Never in the history of the world has there been a mind half as creative as that of American hero, Benjamin Franklin. In this brief essay, I hope to explain just a few of his many inventions. An essay about all of his inventions would fill all the volumes of an encyclopedia, which was invented by Ben Franklin as a boy so that he would have something to sell door to door. Although his first encyclopedia was filled with what we now consider to be laughable errors, the basic concept and structure has remained the same centuries later. Here is a short excerpt:
"CABINS: In these structures of wood and mud the simple folk of the country make their homes. I can see a cabin from the window of my bedroom and sometimes the lady of the cabin may be viewed disrobing by the light of her oil lamp. If you put a flame next to a cabin it will burn mightily like a stack of dry grass or the fat of a slaughtered pig. Most cabins will burn only for an hour or so, but I have seen them burn for as long as an entire night. More experimentation is needed in this area."
As an adult Ben Franklin invented bifocals, the post office and the Franklin Stove. Bifocals allow people with different sight in their eyes to see plainly and well. The post office before Ben Franklin took over, would simply put letters and packages into barrels and throw them into great flowing bodies of water in the hope that they someday might reach their destination. After he took over, a much more exacting system of delivery was instituted involving guns, pirates and over 20,000 pigeons. The Franklin Stove was a fire contained in iron that would sit in the middle of any living space without danger to those who sat around it. It was often used to make pastries and entertain at children's birthday parties when decorated as a clown.
Franklin was also a musical genius. He invented the dulcimer, a favorite string instrument among hillbillies and street buskers, for his brother who was not smart enough to learn to play the guitar. Of course, Ben Franklin will forever remain most famous, musically, for his composition, "The Star Spangled Banner" which is still used to start baseball games and boxing matches. He was an accomplished rhythm guitarist and was in several famous musical groups of the revolutionary era. The Ben Franklin Five toured all thirteen states to standing room only audiences of screaming, fainting ladies.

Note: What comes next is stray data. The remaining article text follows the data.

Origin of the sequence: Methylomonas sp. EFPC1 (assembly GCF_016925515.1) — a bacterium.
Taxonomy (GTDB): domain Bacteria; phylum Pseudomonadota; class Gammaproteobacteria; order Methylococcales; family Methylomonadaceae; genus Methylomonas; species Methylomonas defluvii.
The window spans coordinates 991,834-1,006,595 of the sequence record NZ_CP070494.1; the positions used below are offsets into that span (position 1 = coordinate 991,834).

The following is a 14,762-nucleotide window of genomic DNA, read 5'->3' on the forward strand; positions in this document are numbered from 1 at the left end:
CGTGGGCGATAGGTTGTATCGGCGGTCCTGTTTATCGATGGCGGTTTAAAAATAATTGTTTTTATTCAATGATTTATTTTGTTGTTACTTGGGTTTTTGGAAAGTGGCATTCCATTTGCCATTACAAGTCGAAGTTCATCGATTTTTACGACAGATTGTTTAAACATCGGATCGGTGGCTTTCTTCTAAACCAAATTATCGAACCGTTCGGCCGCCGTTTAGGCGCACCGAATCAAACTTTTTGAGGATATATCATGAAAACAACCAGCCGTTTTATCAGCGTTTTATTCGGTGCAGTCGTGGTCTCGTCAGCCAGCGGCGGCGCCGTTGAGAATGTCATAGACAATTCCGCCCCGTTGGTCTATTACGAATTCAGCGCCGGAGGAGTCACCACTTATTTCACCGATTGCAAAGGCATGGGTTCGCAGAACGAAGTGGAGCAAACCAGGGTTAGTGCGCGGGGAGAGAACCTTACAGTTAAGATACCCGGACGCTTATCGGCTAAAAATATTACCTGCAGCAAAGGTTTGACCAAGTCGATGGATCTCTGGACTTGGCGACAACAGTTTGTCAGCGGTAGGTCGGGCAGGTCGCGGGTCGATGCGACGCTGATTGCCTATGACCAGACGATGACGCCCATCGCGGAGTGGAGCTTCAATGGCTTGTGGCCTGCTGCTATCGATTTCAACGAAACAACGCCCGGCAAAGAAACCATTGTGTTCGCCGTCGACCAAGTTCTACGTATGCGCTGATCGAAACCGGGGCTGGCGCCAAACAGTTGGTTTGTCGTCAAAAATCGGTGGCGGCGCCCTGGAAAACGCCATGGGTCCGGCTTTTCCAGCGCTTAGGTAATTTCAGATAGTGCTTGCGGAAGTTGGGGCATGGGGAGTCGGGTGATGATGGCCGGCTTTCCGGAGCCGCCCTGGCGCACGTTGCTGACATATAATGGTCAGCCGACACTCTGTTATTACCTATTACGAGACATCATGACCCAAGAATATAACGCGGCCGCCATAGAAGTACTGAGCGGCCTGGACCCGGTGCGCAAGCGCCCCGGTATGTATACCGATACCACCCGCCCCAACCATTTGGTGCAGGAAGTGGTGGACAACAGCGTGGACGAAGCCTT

As one of the best known publishers of his day, Franklin wrote and edited Poor Richard's Almanac. This informative annual was filled with facts and figures useful to the common man as well as the wit and wisdom of Ben himself. Some popular sayings that originated in the pages of this publication are, "A bird in hand is worth two in the bush," "I don't have a pot to piss in," and "In the end, the love you make is equal to the love you take."
To this day, Ben Franklin is most famous for the refinements he made to Thomas Alva Edison's telephone. Ben Franklin took the basic telephone of Edison and added features like the busy signal and call waiting. As Albert Einstein once said, "Edison was the mother of the telephone, but it was Franklin that fed it on his teat and raised it to be a man." In fact, Franklin was researching *69 when he died, coincidentally, on the first day of WW I.
Copyright 2003 David WahlEmail the author if you have a comment or are interested in learning more!